Sept 29, 2015. 2:30 AM
This all came to me in a dream this morning. It was really this vivid and brutal. It wasn’t Eljena (my world’s first female member of the Wizards of the Grand Order, which is referenced in Symbol (Re)Interpretation) while I was dreaming, but it was her viewpoint, and I was able to wake myself up at the moment that, in this story, her magic manifests itself. I lay there for only a few minutes, and it immediately became clear to me who this woman was and what happened just after I woke up. Everything else is pretty much as it happened in my dream. This is virtually unedited and finished about 3:45 AM. Due to its length, I will post in three parts. The setting is she is speaking to Bautista, another member of the Grand Order, and his wife Alasaia.
This scene does not appear in my book. It is simply a writing and character development exercise.
“My tongue is rather acerbic, you know, or if you don’t, you’ll soon learn. My husband was the only man I’d met who could put up with it, and he’d laugh as often as not, seeing my comments as funny rather than hurtful. Even my father yelled at me more than once about it, particularly after I’d complained about some unjust noblewoman and the way she’d treated a servant.
“We hadn’t been married but three months when we were invited to a party that was rather above our station, but it was necessary for my husband to attend. He had a political career, and it was Javern after all, and you know how consumed all the houses are about politics there. All nice and polite to your face, and, I imagine, just as nice and polite to your back but with blades drawn.
“I didn’t know the woman I insulted that night. She wasn’t the hostess—I was careless but not stupid—but she clearly outranked me. My age or a little older, she’d been married maybe a year or two. She was terrible to not just the servants, but anyone she saw as lower class. Obviously, from the events that transpired, neither of us had learned how to properly play Javern political games.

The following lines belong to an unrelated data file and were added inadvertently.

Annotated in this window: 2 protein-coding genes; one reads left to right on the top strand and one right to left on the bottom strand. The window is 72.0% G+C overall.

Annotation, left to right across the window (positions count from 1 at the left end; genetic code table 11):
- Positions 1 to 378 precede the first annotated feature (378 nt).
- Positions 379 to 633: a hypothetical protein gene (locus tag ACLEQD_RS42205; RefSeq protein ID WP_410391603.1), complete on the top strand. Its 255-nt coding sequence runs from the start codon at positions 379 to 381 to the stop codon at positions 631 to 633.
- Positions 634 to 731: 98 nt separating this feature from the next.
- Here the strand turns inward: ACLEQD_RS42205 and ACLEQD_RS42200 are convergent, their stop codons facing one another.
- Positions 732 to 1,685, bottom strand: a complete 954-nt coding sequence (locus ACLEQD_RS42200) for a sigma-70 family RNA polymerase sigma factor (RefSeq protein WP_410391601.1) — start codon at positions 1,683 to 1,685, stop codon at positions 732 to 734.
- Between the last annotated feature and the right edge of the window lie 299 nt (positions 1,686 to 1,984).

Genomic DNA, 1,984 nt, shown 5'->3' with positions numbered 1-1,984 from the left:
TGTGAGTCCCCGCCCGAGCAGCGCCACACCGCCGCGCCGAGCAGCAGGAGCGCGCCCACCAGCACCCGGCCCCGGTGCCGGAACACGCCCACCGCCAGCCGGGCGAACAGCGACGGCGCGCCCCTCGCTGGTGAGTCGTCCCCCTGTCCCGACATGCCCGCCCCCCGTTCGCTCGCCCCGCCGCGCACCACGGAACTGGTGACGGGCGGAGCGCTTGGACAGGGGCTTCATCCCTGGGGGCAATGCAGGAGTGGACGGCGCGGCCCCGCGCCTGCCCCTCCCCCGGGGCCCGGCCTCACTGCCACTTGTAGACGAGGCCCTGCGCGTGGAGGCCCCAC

“After a glass of wine and watching her openly berate servant after servant, I stated publicly and scornfully how awful she was in a voice quite loud enough for everyone in attendance to hear. I still think my comment was rather funny, and I smiled the entire time while delivering it (which I did know enough of Javern society to do while delivering such a barb), but calling her out so boldly and making her look so foolish while ranking so far below her was a mistake that was soon almost fatal.
“She left the party in a storm and my husband made me apologize almost on my knees to the hostess. For the next couple of weeks, our relationship was quite cool, and I would not forgive him. That is my greatest regret in all this, and it will haunt me to my grave. But I digress.
“You must understand that, until the dreadful day, I had never exhibited more than a hint or two about my magical abilities. I knew I had some, but I was properly quiet about them. Not even my sister-in-law knew, and she and I were closer than most sisters.
“The princess of Javern had just turned 16 and, like all other young women of my land, was paraded about in a grand celebration so that all the young men can see the newly eligible woman. My tongue was so acid-filled that I was actually a week shy of 18 when I married. That would have been quite the scandal if my husband hadn’t come along!